A more familiar view of Mammoth Mountain (elev. 11,053 ft) from the side of Mammoth Creek, looking west.

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Convict Lake is a popular fishing spot south of Mammoth Lakes. Laurel Mountain (elev. 11,812) rises in the background.

Deciduous forest and the beginning of fall colors at the west end of Convict Lake.

Dead trees killed by carbon dioxide saturated soil, another sign that the volcano is awakening, on the side of Mammoth Mountain. Horseshoe Lake is in the background.

We drove to the Ancient Bristlecone Pine Forest by way of Big Pine on I395, state highway 168, and the Ancient Bristlecone Pine National Scenic Byway, the latter that is paved to the Schulman Grove and an improved dirt road to the Patriarch Grove. Map is from the National Park Service.

We saw magnificent views from the road to the Ancient Bristlecone Pine Forest. Here the Sierra Nevada Mountains rise above the town of Bishop looking west from the White Mountains.

The Bristlecone Pine (Pinus Longaeva) is the oldest living species of tree in the world. The Methuselah Tree, estimated to be 4,841 years old as of 2009, can be found in the Schulman Grove though it is unmarked to protect it from vandals.

In this image the tree to the right is very much alive despite its many bare branches. The bristlecone pines thrive in the white alkaline dolomite soil that gives these mountains their name, and they take on peculiarly tortured shapes as they age.

The road to the Patriarch Grove at 11,000 ft, seen right of center in the far distance, is very rough but passable for a 2-wheel drive vehicle. White Mountain, 14,252 ft, is seen in the center horizon.

The Patriarch Grove is named for the Patriarch Tree, the largest of the Bristlecone Pines.

From the Patriarch Grove there are stunning vistas of the Great Basin to the east.

Bristlecone Pines in the Patriarch Grove.

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The Devil's Postpile National Monument resulted from a basalt lava eruption that cooled uniformly, splitting to form the characteristic hexagonal columns. It can be reached from Mammoth Lakes on the Minarets Road.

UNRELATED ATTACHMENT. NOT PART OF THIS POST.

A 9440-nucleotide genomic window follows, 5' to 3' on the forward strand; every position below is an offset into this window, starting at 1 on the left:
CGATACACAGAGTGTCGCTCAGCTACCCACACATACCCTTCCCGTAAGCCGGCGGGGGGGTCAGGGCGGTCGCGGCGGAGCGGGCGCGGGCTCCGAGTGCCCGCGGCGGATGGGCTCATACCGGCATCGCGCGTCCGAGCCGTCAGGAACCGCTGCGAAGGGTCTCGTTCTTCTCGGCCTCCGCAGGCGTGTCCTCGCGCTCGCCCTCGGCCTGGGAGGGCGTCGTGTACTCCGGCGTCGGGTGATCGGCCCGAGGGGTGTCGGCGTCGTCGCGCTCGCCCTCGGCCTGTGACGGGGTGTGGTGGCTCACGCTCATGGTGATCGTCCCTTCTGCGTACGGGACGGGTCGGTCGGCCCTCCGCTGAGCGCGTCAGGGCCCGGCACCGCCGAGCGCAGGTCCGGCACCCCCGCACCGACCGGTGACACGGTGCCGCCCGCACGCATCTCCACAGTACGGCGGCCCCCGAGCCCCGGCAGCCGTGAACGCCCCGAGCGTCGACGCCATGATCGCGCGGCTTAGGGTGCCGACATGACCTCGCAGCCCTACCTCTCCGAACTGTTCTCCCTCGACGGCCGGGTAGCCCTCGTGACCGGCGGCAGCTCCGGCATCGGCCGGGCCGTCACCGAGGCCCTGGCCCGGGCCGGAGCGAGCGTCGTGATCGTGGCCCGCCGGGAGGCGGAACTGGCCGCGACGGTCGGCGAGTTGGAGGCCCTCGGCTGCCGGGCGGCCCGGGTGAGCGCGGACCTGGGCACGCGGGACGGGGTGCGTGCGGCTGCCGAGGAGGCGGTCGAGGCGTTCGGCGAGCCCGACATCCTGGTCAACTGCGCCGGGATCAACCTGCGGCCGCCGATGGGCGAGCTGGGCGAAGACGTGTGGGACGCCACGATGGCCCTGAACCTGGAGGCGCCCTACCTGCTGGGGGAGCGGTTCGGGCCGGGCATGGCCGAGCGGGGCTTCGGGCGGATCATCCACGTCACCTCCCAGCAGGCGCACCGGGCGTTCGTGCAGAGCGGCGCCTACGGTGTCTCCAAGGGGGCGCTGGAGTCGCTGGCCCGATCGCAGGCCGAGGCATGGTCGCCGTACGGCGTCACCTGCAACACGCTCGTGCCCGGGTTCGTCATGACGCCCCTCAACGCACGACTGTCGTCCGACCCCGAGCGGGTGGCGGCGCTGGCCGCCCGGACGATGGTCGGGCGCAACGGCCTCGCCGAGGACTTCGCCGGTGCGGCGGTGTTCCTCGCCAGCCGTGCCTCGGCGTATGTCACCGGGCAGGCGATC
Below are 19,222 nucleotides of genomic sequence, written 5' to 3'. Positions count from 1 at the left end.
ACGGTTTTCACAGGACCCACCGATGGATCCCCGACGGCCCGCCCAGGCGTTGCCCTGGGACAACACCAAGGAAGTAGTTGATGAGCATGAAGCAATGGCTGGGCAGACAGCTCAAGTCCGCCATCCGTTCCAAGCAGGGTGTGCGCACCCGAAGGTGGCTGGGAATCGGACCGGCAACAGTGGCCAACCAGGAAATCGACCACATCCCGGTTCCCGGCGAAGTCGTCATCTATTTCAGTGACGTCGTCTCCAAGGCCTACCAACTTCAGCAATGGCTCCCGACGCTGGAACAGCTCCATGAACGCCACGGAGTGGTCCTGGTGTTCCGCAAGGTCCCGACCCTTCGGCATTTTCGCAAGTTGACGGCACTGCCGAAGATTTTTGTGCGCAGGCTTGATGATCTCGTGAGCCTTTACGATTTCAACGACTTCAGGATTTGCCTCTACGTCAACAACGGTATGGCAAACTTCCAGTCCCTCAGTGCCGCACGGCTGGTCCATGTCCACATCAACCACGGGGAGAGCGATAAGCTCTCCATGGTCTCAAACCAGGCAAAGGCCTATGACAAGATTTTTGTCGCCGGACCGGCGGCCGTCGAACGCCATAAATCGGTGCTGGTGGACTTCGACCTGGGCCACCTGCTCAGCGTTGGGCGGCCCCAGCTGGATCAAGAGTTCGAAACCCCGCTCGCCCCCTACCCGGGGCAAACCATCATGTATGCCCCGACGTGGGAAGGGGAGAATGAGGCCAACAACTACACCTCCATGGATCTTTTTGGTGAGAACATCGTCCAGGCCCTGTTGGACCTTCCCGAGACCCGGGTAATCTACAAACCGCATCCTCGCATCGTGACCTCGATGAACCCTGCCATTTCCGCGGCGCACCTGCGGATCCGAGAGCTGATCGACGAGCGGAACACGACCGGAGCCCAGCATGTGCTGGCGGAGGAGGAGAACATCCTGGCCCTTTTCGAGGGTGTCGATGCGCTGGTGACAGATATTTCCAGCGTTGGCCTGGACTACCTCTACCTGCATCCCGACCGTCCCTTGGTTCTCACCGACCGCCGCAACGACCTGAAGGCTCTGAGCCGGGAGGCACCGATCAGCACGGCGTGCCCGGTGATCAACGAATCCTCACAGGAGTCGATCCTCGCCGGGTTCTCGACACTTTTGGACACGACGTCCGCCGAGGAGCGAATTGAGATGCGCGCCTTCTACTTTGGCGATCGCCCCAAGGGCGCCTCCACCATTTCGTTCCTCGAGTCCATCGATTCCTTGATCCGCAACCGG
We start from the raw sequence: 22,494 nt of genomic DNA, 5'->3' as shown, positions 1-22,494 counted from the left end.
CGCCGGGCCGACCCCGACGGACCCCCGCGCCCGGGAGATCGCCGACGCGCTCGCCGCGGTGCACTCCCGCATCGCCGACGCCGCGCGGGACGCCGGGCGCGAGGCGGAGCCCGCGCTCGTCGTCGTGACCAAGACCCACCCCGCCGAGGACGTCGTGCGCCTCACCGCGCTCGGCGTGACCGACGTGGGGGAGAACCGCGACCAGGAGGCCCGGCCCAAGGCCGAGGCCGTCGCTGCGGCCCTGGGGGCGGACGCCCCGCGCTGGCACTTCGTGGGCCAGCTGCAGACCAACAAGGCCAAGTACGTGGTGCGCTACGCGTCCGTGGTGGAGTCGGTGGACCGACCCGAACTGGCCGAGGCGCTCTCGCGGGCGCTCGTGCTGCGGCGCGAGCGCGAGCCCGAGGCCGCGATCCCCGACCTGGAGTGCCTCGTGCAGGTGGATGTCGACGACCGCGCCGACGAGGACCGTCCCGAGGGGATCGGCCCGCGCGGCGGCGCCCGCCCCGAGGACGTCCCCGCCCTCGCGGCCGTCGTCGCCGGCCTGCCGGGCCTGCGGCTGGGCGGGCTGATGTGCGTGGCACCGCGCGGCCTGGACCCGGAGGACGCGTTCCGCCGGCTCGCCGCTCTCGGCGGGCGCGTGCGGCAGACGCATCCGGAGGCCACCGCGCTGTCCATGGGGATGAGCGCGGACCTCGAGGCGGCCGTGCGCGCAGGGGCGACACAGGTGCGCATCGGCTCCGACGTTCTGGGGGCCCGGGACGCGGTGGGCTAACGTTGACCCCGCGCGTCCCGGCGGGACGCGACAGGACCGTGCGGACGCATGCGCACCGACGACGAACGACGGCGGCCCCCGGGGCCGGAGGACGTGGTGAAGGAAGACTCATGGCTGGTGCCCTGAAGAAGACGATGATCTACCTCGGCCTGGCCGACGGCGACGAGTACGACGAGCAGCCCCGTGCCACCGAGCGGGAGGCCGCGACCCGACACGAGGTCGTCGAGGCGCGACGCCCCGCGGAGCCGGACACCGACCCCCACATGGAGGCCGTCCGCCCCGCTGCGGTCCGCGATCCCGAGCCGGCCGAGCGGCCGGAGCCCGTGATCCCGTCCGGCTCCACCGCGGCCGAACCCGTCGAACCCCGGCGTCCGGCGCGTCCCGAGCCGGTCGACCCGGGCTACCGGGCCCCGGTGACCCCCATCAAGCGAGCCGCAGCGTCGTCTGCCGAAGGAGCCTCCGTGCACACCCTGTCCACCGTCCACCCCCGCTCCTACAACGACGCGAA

The top of the Devil's Postpile was polished smooth by glacial action. Note the near uniform hexagonal pattern of the basalt columns. The wife is looking out over the Valley of the Middle Fork San Joaquin River.

Hexagonal basalt is found throughout the monument.

The headwaters of the middle fork of the San Joaquin River flows past the Devil's Postpile.

The backside of Mammoth Mountain seen from the Rainbow Falls trail of the Devil's Postpile National Monument. Note the ski lift building on the top of the mountain.

Rainbow Falls is a beautiful 100 foot water fall of the San Joaquin River. If one can time their arrival for about noon, there is a nice rainbow above the falls from which its name derives.

The Minarets of the Sierra Nevada (elev. 12,264 ft) seen from the Minaret Summit Vista looking west. The waning harvest moon can be seen setting.

Mammoth Mountain and ski resort as seen from the Minaret Summit Vista. Note the ski lift buildings on the top of the mountain.

We made some new friends. These people we met at the Devil's Postpile. The couple in the center, Aodh Óg Ó Tuama & Christy Martin, comprise the Celtic folk group Four Shillings Short: http://art.net/~4ss/index.html. We've seen them perform several times now. They're beautiful people and we highly recommend their performances.

Our base of operations in the town of Lee Vining in the Mono Lake Basin. As the picture suggests, it was cold! Here is their website: http://www.yosemitegatewaymotel.com/. The place could use a face lift, including double pane windows and central heating, but it was clean.

And our base of operations at Mammoth Lakes. This small cabin at the Tamarack Lodge was delightful and very cosy. Here is their website: http://tamaracklodge.com/. We loved it there, and would definitely stay there again.

We hope you've enjoyed the pictures.

In early April of 2010 we had a chance to explore the southern half of the Eastern Sierra Nevada, i.e. the Owens Valley, that regretably we didn't have time to get to during this trip. Here is a link to this travelogue and its pictures, or click on the image to the left.